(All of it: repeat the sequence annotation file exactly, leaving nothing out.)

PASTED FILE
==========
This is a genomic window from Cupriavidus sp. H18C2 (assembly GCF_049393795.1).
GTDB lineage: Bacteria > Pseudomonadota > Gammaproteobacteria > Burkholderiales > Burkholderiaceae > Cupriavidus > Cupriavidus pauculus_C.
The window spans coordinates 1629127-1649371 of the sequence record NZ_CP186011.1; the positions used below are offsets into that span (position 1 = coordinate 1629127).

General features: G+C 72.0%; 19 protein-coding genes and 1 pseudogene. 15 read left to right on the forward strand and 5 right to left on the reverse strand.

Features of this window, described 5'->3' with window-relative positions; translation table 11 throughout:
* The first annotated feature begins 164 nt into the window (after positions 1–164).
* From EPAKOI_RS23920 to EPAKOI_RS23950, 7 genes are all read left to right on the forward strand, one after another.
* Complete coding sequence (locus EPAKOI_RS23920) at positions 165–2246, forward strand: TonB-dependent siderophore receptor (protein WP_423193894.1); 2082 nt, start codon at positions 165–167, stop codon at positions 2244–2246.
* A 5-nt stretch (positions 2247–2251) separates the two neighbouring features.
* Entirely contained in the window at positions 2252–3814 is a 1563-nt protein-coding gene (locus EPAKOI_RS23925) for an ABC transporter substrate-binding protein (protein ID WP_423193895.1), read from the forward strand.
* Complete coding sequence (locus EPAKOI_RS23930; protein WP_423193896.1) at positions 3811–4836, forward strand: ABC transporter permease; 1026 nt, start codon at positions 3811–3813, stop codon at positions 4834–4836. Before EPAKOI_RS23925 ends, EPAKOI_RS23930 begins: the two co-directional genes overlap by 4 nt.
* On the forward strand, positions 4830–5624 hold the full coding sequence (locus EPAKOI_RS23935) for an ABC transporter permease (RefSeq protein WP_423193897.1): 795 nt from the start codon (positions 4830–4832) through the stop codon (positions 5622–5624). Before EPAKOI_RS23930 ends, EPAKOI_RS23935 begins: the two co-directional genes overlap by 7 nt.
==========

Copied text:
This is a genomic window from Cupriavidus sp. H18C2 (assembly GCF_049393795.1).
GTDB lineage: Bacteria > Pseudomonadota > Gammaproteobacteria > Burkholderiales > Burkholderiaceae > Cupriavidus > Cupriavidus pauculus_C.
The window spans coordinates 1629127-1649371 of the sequence record NZ_CP186011.1; the positions used below are offsets into that span (position 1 = coordinate 1629127).

General features: G+C 72.0%; 19 protein-coding genes and 1 pseudogene. 15 read left to right on the forward strand and 5 right to left on the reverse strand.

Features of this window, described 5'->3' with window-relative positions; translation table 11 throughout:
* The first annotated feature begins 164 nt into the window (after positions 1–164).
* From EPAKOI_RS23920 to EPAKOI_RS23950, 7 genes are all read left to right on the forward strand, one after another.
* Complete coding sequence (locus EPAKOI_RS23920) at positions 165–2246, forward strand: TonB-dependent siderophore receptor (protein WP_423193894.1); 2082 nt, start codon at positions 165–167, stop codon at positions 2244–2246.
* A 5-nt stretch (positions 2247–2251) separates the two neighbouring features.
* Entirely contained in the window at positions 2252–3814 is a 1563-nt protein-coding gene (locus EPAKOI_RS23925) for an ABC transporter substrate-binding protein (protein ID WP_423193895.1), read from the forward strand.
* Complete coding sequence (locus EPAKOI_RS23930; protein WP_423193896.1) at positions 3811–4836, forward strand: ABC transporter permease; 1026 nt, start codon at positions 3811–3813, stop codon at positions 4834–4836. Before EPAKOI_RS23925 ends, EPAKOI_RS23930 begins: the two co-directional genes overlap by 4 nt.
* On the forward strand, positions 4830–5624 hold the full coding sequence (locus EPAKOI_RS23935) for an ABC transporter permease (RefSeq protein WP_423193897.1): 795 nt from the start codon (positions 4830–4832) through the stop codon (positions 5622–5624). Before EPAKOI_RS23930 ends, EPAKOI_RS23935 begins: the two co-directional genes overlap by 7 nt.